Although I find new liturgical architecture generally inspiring, one feature of new church buildings which usually leaves much to be desired is the treatment of the Stations by which the faithful are enabled to follow the way of the Cross.
More often than not, the Stations are grouped together on one wall, or placed so closely together, that any sense of journey is lost. The long walk is reduced to a short stroll, in some cases even a hop, skip and a jump.
Such drastic attenuation is all the more regrettable when the artwork is really profound and powerful. One image tumbles into the next with no time for us to catch our breath, to ponder, to reflect. This is bad enough when praying the Stations alone, but when followed liturgically the lack of space between each Station erodes any sense of gradual progression, as we shuffle forwards to stand a few inches further forward while more verses of the journeying hymn is sung.
As we rediscover a sense of journey as a vital component of the Sunday Liturgy, it is a great pity that the one devotion explicitly build around a journey has been reduced almost to a standstill.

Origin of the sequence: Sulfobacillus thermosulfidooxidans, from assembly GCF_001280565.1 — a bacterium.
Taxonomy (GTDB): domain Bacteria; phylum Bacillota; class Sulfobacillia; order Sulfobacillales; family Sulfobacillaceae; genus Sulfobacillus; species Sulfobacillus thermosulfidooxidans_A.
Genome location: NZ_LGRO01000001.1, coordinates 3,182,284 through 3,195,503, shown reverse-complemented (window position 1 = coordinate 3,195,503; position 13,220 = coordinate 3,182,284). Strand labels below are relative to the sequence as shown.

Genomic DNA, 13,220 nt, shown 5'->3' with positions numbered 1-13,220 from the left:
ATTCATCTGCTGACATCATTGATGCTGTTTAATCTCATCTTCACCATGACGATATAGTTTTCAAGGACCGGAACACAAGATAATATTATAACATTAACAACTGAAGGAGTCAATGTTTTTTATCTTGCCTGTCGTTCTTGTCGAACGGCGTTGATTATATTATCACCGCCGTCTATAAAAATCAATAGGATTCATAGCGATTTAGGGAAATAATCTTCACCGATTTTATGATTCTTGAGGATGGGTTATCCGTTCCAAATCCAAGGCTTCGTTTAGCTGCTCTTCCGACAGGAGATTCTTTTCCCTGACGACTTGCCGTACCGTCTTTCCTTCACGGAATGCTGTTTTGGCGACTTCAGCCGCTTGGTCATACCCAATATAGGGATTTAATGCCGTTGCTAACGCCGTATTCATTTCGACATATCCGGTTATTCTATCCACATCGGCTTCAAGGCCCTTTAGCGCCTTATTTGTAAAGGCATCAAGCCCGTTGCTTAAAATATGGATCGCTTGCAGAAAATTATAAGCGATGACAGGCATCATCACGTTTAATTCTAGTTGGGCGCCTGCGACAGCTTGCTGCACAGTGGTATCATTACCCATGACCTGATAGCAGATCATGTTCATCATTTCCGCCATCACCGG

How might we recapture something of the essential journey as we follow the Way of the Cross, especially during Lent? How might we use the Stations more creatively?
Beginning with the texts themselves, the Scriptural Stations of the Cross initiated by Pope John Paul II on Good Friday 1991, are much to be preferred to the traditional Stations, some of which are based on apocryphal stories rather than well attested events. The Scriptural Stations recall us to a wider spread of incidents along the Way – including for example Jesus in the Garden of Gethsemane, his betrayal by Judas, and his promise of the Kingdom to the penitent thief – and provide a form of this devotion immediately more appealing to Christians of other traditions.
Secondly, we should be more adventurous in our journeying. This could involve using all the walls of the church rather than just one, or going further, using all the buildings in the church complex, as well as the church grounds.
In urban areas or small towns, the Stations of the Cross could also provide an excellent opportunity for moving from parish to parish, or even from one denomination to another, reflecting on just 2 or 3 Stations in each church building. Reflecting together on Our Lord’s Passion may shame us into closer working together and do more for local ecumenism than any number of ‘special services’ in the Week of Prayer for Christian Unity.
Let us journey on.